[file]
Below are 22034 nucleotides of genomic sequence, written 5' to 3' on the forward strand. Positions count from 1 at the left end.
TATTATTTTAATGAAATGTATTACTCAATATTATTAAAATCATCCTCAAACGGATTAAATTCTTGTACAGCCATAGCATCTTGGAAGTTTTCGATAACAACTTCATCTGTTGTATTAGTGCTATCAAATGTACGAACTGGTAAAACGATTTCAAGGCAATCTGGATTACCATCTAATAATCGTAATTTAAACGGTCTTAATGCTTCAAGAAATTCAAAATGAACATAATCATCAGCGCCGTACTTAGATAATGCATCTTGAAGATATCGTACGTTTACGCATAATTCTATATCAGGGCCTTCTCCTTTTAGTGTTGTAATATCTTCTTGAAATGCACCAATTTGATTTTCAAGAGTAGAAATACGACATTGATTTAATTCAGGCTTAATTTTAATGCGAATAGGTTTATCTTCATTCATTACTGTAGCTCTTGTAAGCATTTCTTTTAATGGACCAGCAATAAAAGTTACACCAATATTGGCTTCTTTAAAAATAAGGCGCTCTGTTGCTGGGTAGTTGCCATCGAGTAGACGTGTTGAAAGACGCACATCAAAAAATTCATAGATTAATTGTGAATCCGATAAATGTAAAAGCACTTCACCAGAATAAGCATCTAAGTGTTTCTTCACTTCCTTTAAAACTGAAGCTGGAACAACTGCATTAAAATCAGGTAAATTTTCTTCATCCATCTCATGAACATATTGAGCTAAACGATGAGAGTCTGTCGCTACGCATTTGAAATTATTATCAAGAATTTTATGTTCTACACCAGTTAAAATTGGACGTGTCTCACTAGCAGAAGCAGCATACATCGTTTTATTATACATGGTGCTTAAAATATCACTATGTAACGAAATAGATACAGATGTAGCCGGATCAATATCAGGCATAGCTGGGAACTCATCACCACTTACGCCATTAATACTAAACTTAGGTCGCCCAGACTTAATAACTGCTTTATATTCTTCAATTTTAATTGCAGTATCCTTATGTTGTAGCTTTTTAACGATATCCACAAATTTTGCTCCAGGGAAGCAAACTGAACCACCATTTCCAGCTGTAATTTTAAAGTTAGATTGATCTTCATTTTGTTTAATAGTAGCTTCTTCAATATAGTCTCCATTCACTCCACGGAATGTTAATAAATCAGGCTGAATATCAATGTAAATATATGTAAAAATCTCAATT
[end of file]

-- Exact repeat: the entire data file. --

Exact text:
Below are 22034 nucleotides of genomic sequence, written 5' to 3' on the forward strand. Positions count from 1 at the left end.
TATTATTTTAATGAAATGTATTACTCAATATTATTAAAATCATCCTCAAACGGATTAAATTCTTGTACAGCCATAGCATCTTGGAAGTTTTCGATAACAACTTCATCTGTTGTATTAGTGCTATCAAATGTACGAACTGGTAAAACGATTTCAAGGCAATCTGGATTACCATCTAATAATCGTAATTTAAACGGTCTTAATGCTTCAAGAAATTCAAAATGAACATAATCATCAGCGCCGTACTTAGATAATGCATCTTGAAGATATCGTACGTTTACGCATAATTCTATATCAGGGCCTTCTCCTTTTAGTGTTGTAATATCTTCTTGAAATGCACCAATTTGATTTTCAAGAGTAGAAATACGACATTGATTTAATTCAGGCTTAATTTTAATGCGAATAGGTTTATCTTCATTCATTACTGTAGCTCTTGTAAGCATTTCTTTTAATGGACCAGCAATAAAAGTTACACCAATATTGGCTTCTTTAAAAATAAGGCGCTCTGTTGCTGGGTAGTTGCCATCGAGTAGACGTGTTGAAAGACGCACATCAAAAAATTCATAGATTAATTGTGAATCCGATAAATGTAAAAGCACTTCACCAGAATAAGCATCTAAGTGTTTCTTCACTTCCTTTAAAACTGAAGCTGGAACAACTGCATTAAAATCAGGTAAATTTTCTTCATCCATCTCATGAACATATTGAGCTAAACGATGAGAGTCTGTCGCTACGCATTTGAAATTATTATCAAGAATTTTATGTTCTACACCAGTTAAAATTGGACGTGTCTCACTAGCAGAAGCAGCATACATCGTTTTATTATACATGGTGCTTAAAATATCACTATGTAACGAAATAGATACAGATGTAGCCGGATCAATATCAGGCATAGCTGGGAACTCATCACCACTTACGCCATTAATACTAAACTTAGGTCGCCCAGACTTAATAACTGCTTTATATTCTTCAATTTTAATTGCAGTATCCTTATGTTGTAGCTTTTTAACGATATCCACAAATTTTGCTCCAGGGAAGCAAACTGAACCACCATTTCCAGCTGTAATTTTAAAGTTAGATTGATCTTCATTTTGTTTAATAGTAGCTTCTTCAATATAGTCTCCATTCACTCCACGGAATGTTAATAAATCAGGCTGAATATCAATGTAAATATATGTAAAAATCTCAATT